The European Union promised Monday to back any Israeli-Palestinian deal forged at the upcoming peace conference with aid, and urged Arab governments to open their wallets to help forge a credible Palestinian economy.
Israel and the Palestinians have so far failed to reach any agreements ahead of the Middle East gathering set for next week in Annapolis, Maryland.
On Monday, the EU foreign ministers endorsed a report - written by Benita Ferrero-Waldner, the EU external relations commissioner, and EU foreign policy chief Javier Solana - outlining steps to support any peace moves emerging from the Annapolis conference.
"The report makes clear EU aid will be made available to boost the Palestinian police force, health, education and judiciary departments. Also, the EU stands ready to provide broad economic assistance while continuing humanitarian aid in the West Bank and Gaza Strip," Ferrero-Waldner told reporters.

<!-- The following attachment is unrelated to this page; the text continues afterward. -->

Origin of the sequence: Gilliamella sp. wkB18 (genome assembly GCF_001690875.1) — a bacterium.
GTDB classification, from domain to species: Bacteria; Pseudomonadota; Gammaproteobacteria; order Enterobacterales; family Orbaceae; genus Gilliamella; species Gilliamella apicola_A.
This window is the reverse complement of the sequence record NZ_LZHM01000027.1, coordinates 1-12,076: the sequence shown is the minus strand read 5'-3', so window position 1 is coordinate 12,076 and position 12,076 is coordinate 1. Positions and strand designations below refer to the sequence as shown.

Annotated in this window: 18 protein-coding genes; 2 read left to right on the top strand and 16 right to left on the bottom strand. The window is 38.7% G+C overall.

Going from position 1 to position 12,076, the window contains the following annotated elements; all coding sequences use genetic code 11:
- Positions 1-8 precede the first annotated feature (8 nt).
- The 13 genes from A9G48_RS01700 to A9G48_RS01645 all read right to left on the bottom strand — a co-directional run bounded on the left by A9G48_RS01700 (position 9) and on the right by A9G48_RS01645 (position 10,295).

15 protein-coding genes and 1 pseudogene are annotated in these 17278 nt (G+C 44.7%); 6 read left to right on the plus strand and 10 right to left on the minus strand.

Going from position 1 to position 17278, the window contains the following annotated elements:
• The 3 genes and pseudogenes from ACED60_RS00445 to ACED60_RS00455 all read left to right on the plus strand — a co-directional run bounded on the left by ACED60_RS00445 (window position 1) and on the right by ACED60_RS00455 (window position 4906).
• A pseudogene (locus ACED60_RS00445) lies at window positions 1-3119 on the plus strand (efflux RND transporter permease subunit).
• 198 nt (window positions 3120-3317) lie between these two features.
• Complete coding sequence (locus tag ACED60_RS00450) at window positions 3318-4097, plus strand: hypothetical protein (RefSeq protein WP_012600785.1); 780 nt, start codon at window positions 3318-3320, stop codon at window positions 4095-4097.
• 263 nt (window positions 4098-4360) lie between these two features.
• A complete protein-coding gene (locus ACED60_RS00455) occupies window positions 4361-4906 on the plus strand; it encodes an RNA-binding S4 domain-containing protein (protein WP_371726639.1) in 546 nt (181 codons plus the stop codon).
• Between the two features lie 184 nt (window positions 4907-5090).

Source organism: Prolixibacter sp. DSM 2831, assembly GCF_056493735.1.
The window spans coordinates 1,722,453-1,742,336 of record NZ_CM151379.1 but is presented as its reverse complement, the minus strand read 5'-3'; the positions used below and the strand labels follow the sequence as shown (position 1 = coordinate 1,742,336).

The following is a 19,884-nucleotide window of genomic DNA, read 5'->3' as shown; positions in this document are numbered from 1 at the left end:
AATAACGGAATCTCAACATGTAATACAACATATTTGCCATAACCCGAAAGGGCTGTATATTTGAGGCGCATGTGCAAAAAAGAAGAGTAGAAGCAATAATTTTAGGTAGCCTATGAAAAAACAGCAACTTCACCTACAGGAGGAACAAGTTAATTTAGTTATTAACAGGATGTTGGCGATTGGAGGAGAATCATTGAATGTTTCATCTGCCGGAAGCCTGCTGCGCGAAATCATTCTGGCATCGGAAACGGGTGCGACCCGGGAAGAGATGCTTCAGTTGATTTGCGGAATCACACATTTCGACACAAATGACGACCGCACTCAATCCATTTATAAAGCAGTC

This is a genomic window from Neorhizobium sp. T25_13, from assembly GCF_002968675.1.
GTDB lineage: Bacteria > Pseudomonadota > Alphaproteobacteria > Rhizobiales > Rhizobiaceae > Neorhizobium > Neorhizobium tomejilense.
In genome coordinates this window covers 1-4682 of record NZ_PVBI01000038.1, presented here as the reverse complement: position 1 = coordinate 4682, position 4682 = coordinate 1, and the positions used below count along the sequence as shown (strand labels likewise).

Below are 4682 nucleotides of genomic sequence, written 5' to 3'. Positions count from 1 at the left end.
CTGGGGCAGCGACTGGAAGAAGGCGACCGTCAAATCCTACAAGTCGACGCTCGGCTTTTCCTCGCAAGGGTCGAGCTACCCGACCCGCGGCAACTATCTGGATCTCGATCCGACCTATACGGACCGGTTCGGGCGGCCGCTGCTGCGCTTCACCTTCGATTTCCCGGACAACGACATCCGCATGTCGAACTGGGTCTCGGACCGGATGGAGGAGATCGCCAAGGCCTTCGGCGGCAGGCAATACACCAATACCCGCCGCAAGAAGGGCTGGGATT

"We are happy that Annapolis seems to be taking place," Ferrero-Waldner told reporters.
She said post-Annapolis aid measures would benefit the Palestinian economy and, in turn, meet Israel's long-standing demand for security guarantees.
"We know that Israel always fears for the security of its population," said Ferrero-Waldner. She said if the Palestinian economy can be revived, there would be hope again for peace.
In 2007, aid to the Palestinians from the EU and its member states will total about 1 billion euros ($1.47 billion).
"We have been contributing a lot," Ferrero-Waldner said. "It is important now that other donors come forward."
She said the EU looked notably to Arab League nations to announce contributions at a Paris donor conference that would follow the Annapolis meeting.
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